As to the most needy or children from remote regions, they should enjoy a facilitated access to the general (mass) education. After the Bachelor course, they can go and find a job and consequently receive an educational loan to complete their university course (the terms of the loan will depend on the level of their wages, among other factors), or a grant, if such a student has demonstrated an adequate qualification during the Bachelor course or in his professional area. It will be much easier for a relatively mature individual with a certain background to pay for 1–2 year professional training than for a school graduate, and an important choice of way of life will be made more consciously.
It is the professional level of higher education which should become subject to the state order and contracts on professional training and payment for it on the part of the government or employer, for it is this particular level on which both the government and the individual keen to receive a specific specialty will already be able to assess both mutual capacity and ability to honour their respective obligations they are sup posed to assume. The current proposals on modernization of educa tion, both the general (USE, 12 year schooling, and profile education in senior forms) and professional ones so far have aimed at improving the current, fundamentally outdated model that does not meet needs of the labour market and employers’ vision of the necessary level of vocational training.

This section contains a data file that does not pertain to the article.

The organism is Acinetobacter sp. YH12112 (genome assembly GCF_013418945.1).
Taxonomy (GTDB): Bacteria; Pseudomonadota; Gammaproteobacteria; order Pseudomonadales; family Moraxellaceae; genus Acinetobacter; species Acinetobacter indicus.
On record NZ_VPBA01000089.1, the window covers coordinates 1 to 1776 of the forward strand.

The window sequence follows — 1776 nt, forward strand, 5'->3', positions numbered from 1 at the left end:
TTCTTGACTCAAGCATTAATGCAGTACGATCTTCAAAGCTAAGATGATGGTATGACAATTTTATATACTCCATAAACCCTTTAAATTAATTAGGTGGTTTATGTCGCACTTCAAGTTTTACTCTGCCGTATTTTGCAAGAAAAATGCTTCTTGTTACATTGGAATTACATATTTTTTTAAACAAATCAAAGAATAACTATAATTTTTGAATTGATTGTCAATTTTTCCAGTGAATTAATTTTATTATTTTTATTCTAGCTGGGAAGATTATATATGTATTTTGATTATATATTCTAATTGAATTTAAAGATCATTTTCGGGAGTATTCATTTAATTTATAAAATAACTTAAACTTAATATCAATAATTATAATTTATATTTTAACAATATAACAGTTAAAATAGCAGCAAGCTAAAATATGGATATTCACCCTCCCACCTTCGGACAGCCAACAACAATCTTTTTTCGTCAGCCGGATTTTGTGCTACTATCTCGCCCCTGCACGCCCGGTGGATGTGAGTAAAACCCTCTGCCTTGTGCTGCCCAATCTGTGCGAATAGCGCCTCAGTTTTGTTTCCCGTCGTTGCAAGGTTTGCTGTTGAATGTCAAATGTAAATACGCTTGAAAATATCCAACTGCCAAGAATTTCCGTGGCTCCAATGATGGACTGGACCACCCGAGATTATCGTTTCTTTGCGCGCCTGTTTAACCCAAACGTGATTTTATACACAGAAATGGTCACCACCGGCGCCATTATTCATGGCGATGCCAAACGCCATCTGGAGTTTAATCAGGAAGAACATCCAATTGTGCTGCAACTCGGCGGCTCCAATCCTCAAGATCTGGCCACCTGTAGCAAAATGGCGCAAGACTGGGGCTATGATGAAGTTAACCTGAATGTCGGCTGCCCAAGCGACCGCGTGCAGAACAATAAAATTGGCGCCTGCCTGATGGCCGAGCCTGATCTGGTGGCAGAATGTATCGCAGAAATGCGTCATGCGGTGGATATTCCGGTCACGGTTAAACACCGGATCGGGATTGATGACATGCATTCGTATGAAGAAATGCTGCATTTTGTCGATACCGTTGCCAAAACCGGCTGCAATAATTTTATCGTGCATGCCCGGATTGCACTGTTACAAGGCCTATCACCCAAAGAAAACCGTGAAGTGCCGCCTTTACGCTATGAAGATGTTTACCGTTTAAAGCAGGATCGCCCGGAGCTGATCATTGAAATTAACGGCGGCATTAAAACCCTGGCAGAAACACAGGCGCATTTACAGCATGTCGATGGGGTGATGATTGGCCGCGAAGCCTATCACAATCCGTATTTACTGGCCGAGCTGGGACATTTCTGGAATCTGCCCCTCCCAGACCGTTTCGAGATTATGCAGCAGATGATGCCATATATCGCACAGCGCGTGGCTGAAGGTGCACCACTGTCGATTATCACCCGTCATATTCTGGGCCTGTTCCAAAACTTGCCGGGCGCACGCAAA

The employer values the already existing general vocational training, because it enables a potential employee to faster and more efficiently develop professional skills (communication skills, labour discipline, ability to orient himself in an actual professional situation). The popula tion also adequately respond to the change in the status of higher edu cation: parents appear increasingly focused on their child receiving two higher educations to become successful (sustainable) in a new situa tion in his life. Accordingly, due the family’s income and social status, families build fairly long education strategies that comprise both pri mary and secondary vocational training (for certain types of families) and a few types of higher and postgraduate education.
Overall, the formal system of professional training is increasingly gaining the module structure (with the length of an educational model being, as a rule, 2 years). With the rise in the public conscience of a new model of higher education (the general higher education plus voca tional training (not necessarily the higher one), one can put an issue of efficiency of various “module gaining” strategies over time. In principle, the following model is possible: 4 years of the general higher education, 1–2 years of work, 1–2 years of the first stage of vocational training, 2– 3 years of work, 1–2 years of the second stage of vocational training, 2– 3 years of work, 2–3 years of an advanced vocational training, followed by work and professional retraining courses. This chain can be inter rupted at any link and somewhat reformatted due to specific conditions of a given person's life and professional activity. The model fairly ade quately meets the logic of continuous education.